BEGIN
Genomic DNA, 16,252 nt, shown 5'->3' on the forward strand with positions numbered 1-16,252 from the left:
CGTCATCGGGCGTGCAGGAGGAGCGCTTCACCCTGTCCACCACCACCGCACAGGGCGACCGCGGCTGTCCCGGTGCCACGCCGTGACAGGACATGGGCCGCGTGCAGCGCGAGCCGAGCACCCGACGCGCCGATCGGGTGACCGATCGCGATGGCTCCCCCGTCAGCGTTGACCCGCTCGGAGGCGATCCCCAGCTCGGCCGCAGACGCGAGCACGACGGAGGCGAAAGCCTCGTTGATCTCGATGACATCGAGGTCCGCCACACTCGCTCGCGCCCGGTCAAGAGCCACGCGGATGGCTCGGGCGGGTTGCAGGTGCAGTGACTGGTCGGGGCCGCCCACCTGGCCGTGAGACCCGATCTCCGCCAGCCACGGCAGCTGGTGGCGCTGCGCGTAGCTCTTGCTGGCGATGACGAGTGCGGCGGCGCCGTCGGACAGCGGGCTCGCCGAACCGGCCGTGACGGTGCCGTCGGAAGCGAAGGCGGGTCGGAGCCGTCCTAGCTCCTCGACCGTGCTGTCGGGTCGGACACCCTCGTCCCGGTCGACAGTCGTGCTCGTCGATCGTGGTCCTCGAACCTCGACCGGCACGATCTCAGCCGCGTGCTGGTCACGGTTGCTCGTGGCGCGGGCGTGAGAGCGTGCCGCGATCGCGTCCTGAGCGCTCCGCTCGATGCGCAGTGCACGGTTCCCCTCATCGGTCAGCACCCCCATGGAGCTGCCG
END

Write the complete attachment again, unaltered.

Genomic DNA, 16,252 nt, shown 5'->3' on the forward strand with positions numbered 1-16,252 from the left:
CGTCATCGGGCGTGCAGGAGGAGCGCTTCACCCTGTCCACCACCACCGCACAGGGCGACCGCGGCTGTCCCGGTGCCACGCCGTGACAGGACATGGGCCGCGTGCAGCGCGAGCCGAGCACCCGACGCGCCGATCGGGTGACCGATCGCGATGGCTCCCCCGTCAGCGTTGACCCGCTCGGAGGCGATCCCCAGCTCGGCCGCAGACGCGAGCACGACGGAGGCGAAAGCCTCGTTGATCTCGATGACATCGAGGTCCGCCACACTCGCTCGCGCCCGGTCAAGAGCCACGCGGATGGCTCGGGCGGGTTGCAGGTGCAGTGACTGGTCGGGGCCGCCCACCTGGCCGTGAGACCCGATCTCCGCCAGCCACGGCAGCTGGTGGCGCTGCGCGTAGCTCTTGCTGGCGATGACGAGTGCGGCGGCGCCGTCGGACAGCGGGCTCGCCGAACCGGCCGTGACGGTGCCGTCGGAAGCGAAGGCGGGTCGGAGCCGTCCTAGCTCCTCGACCGTGCTGTCGGGTCGGACACCCTCGTCCCGGTCGACAGTCGTGCTCGTCGATCGTGGTCCTCGAACCTCGACCGGCACGATCTCAGCCGCGTGCTGGTCACGGTTGCTCGTGGCGCGGGCGTGAGAGCGTGCCGCGATCGCGTCCTGAGCGCTCCGCTCGATGCGCAGTGCACGGTTCCCCTCATCGGTCAGCACCCCCATGGAGCTGCCG